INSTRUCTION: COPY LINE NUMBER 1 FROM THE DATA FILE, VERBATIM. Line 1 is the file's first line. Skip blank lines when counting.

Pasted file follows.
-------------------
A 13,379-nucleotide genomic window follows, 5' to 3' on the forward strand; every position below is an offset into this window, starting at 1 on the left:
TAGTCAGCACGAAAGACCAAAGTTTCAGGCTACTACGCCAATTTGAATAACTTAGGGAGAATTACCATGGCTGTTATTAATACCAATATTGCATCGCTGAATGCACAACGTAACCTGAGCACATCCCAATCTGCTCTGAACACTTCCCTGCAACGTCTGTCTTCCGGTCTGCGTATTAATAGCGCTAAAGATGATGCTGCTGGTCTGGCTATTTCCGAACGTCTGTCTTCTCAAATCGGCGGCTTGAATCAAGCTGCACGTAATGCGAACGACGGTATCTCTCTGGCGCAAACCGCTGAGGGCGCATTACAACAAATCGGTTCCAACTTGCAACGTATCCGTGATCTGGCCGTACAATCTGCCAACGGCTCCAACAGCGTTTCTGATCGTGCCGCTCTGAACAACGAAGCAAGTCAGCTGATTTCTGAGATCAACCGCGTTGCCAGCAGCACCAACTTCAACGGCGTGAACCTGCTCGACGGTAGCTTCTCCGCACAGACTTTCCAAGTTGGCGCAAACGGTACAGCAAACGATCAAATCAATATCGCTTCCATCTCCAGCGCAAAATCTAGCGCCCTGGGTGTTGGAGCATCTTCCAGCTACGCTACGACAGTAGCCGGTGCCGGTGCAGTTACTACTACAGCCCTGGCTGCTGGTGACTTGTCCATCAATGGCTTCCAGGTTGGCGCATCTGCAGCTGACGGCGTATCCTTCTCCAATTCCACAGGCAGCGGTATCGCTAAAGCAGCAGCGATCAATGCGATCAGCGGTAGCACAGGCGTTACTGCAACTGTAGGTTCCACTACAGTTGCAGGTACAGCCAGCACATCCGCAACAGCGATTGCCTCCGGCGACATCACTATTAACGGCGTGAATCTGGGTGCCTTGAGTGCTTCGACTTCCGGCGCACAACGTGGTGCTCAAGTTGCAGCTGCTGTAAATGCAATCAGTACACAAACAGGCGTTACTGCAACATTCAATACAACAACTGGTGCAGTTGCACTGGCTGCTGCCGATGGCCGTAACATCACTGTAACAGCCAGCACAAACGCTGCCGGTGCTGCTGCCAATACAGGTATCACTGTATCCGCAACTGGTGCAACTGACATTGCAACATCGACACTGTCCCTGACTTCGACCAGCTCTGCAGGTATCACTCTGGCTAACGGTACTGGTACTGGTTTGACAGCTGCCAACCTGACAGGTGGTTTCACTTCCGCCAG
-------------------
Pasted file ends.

A 13,379-nucleotide genomic window follows, 5' to 3' on the forward strand; every position below is an offset into this window, starting at 1 on the left: